URL Abuse and Security Testing, a public service to review the security of an URL (internet link). Users regularly encounter links while browsing the Internet or receiving emails. When there are some doubts regarding an URL (e.g. potential phishing attacks or malicious links), users can submit an URL for review via URL abuse.
How to use the service?
There are 4 different color codes used in the URL Abuse application:
- Red means there are strong evidences the submission is a malicious link (e.g. an infected website, a known phishing website)
- Yellow means there are some evidences the submission is a potential malicious link (e.g. some A/V detected the link as being malicious)
- Green means the link is known to be safe (or currently not detected as malicious)
- Blue means there is additional information
What does the service do?
URL Abuse performs multiple tests in order to review the security:
- Redirect link analysis (where are the redirections pointing to and reviewing each entry)
- Checking each link against various security black lists (like VirusTotal and Google SafeBrowsing) and EU Phishing Initiative
- Review the current known associated DNS entries using CIRCL Passive DNS
- Review the current known associated SSL certificate using CIRCL Passive SSL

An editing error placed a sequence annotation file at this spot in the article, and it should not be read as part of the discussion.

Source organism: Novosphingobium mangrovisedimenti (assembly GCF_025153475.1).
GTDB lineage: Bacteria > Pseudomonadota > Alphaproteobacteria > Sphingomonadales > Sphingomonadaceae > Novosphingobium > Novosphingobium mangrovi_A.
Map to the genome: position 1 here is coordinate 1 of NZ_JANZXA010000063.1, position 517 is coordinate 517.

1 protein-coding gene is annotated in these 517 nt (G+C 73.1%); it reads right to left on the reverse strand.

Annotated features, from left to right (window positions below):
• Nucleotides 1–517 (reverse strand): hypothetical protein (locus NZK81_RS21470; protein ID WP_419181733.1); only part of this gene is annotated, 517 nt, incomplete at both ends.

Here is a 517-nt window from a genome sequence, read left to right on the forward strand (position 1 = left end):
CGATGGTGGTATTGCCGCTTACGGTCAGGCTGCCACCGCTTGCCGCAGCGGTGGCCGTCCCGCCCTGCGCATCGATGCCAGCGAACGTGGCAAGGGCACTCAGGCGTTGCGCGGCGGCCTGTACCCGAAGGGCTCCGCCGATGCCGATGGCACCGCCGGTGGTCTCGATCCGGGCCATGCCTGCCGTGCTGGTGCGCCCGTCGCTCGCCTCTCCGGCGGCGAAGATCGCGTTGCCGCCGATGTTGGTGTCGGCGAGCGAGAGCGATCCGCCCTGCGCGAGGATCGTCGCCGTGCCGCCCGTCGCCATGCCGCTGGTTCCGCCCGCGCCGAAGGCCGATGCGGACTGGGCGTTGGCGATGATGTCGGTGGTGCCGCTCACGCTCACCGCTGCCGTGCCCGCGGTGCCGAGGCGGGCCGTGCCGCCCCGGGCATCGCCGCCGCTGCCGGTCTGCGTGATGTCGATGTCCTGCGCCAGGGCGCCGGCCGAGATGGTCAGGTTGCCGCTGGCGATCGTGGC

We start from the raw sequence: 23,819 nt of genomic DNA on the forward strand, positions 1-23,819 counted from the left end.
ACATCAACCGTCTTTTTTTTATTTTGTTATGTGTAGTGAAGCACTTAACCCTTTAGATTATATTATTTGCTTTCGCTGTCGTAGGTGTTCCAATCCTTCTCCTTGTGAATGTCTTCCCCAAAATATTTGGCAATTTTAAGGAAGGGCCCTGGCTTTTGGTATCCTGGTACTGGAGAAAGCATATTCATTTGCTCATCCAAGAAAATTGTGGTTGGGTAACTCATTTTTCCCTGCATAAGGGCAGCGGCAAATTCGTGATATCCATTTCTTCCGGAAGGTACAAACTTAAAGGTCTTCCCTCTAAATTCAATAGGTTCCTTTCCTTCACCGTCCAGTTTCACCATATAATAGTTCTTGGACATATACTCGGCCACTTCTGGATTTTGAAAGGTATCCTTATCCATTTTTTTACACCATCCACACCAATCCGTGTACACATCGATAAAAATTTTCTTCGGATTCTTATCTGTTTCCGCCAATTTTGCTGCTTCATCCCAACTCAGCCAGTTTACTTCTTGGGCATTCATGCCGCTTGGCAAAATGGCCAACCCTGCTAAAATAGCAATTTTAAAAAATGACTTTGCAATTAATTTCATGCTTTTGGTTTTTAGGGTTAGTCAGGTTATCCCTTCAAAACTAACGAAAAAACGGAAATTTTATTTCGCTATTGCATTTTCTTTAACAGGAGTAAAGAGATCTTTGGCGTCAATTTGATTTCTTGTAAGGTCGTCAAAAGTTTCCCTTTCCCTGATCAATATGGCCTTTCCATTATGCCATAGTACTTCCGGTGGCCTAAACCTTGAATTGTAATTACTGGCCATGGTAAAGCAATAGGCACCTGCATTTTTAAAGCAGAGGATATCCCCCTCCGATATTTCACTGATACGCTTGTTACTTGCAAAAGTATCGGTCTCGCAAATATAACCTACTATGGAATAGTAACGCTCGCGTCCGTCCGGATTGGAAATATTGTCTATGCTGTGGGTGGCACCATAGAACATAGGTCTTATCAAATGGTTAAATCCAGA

- Review the classification of the ISP hosting the links via CIRCL BGP Ranking
Where are the URLs submitted?
As URL Abuse performs multiple tests as described above, URLs are submitted to different CIRCL services but also external services like VirusTotal or EU Phishing Initiative. CIRCL uses the URLs to improve classification of malicious URLs or passive DNS data. If the URLs are sent to CIRCL via the “Send report to CIRCL”, CIRCL will review the maliciousness level of the URL and notify owner or/and hosting companies of the URLs to review the security and proceed to a clean-up if required. What kind of information is kept when the URL is reported?
When you click on “Send report to CIRCL”, the following information is kept from the submission:
- The source IP address (IPv4 or IPv6 address) of the submitter
- and, obviously, the URL submitted
The submitter should also review the URL to ensure that no personally identifiable information is included.
IP addresses from anonymity networks (e.g. Tor) are allowed to use the service.
Contributing to URL Abuse
The architecture of the URL Abuse software is modular. So you can contribute easily additional modules or expand the interface to your own needs.